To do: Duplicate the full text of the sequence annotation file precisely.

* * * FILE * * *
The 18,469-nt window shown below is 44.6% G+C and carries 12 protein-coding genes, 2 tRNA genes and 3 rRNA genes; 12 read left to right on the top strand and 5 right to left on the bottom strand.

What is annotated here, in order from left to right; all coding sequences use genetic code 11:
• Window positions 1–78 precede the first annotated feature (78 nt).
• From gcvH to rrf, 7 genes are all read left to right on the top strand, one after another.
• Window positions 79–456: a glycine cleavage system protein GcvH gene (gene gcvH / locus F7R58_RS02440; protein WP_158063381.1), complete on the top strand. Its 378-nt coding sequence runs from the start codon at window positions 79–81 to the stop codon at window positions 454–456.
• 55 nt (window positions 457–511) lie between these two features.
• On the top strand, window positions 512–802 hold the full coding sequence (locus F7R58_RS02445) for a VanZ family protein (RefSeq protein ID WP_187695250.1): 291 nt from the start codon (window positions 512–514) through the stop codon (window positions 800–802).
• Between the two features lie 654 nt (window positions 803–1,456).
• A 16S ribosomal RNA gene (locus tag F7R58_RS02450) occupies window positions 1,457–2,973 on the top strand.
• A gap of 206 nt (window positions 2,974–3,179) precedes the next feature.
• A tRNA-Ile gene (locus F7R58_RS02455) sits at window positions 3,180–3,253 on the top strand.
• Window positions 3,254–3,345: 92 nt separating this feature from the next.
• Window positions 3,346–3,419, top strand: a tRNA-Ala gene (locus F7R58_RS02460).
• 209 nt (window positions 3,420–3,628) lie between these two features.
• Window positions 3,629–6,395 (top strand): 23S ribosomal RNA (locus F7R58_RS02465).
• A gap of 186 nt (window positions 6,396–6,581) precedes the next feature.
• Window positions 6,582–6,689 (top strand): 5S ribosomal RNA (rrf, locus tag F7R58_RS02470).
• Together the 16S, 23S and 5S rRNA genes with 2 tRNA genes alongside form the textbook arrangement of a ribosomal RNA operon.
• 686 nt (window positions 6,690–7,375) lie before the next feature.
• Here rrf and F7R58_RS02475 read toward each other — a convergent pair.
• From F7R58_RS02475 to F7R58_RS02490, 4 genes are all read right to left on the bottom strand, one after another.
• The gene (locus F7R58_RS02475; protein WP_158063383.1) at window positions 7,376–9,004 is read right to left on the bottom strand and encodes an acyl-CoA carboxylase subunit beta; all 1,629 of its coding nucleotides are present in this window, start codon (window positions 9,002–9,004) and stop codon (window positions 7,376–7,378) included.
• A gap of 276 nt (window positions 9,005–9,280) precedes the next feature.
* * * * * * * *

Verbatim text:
The 18,469-nt window shown below is 44.6% G+C and carries 12 protein-coding genes, 2 tRNA genes and 3 rRNA genes; 12 read left to right on the top strand and 5 right to left on the bottom strand.

What is annotated here, in order from left to right; all coding sequences use genetic code 11:
• Window positions 1–78 precede the first annotated feature (78 nt).
• From gcvH to rrf, 7 genes are all read left to right on the top strand, one after another.
• Window positions 79–456: a glycine cleavage system protein GcvH gene (gene gcvH / locus F7R58_RS02440; protein WP_158063381.1), complete on the top strand. Its 378-nt coding sequence runs from the start codon at window positions 79–81 to the stop codon at window positions 454–456.
• 55 nt (window positions 457–511) lie between these two features.
• On the top strand, window positions 512–802 hold the full coding sequence (locus F7R58_RS02445) for a VanZ family protein (RefSeq protein ID WP_187695250.1): 291 nt from the start codon (window positions 512–514) through the stop codon (window positions 800–802).
• Between the two features lie 654 nt (window positions 803–1,456).
• A 16S ribosomal RNA gene (locus tag F7R58_RS02450) occupies window positions 1,457–2,973 on the top strand.
• A gap of 206 nt (window positions 2,974–3,179) precedes the next feature.
• A tRNA-Ile gene (locus F7R58_RS02455) sits at window positions 3,180–3,253 on the top strand.
• Window positions 3,254–3,345: 92 nt separating this feature from the next.
• Window positions 3,346–3,419, top strand: a tRNA-Ala gene (locus F7R58_RS02460).
• 209 nt (window positions 3,420–3,628) lie between these two features.
• Window positions 3,629–6,395 (top strand): 23S ribosomal RNA (locus F7R58_RS02465).
• A gap of 186 nt (window positions 6,396–6,581) precedes the next feature.
• Window positions 6,582–6,689 (top strand): 5S ribosomal RNA (rrf, locus tag F7R58_RS02470).
• Together the 16S, 23S and 5S rRNA genes with 2 tRNA genes alongside form the textbook arrangement of a ribosomal RNA operon.
• 686 nt (window positions 6,690–7,375) lie before the next feature.
• Here rrf and F7R58_RS02475 read toward each other — a convergent pair.
• From F7R58_RS02475 to F7R58_RS02490, 4 genes are all read right to left on the bottom strand, one after another.
• The gene (locus F7R58_RS02475; protein WP_158063383.1) at window positions 7,376–9,004 is read right to left on the bottom strand and encodes an acyl-CoA carboxylase subunit beta; all 1,629 of its coding nucleotides are present in this window, start codon (window positions 9,002–9,004) and stop codon (window positions 7,376–7,378) included.
• A gap of 276 nt (window positions 9,005–9,280) precedes the next feature.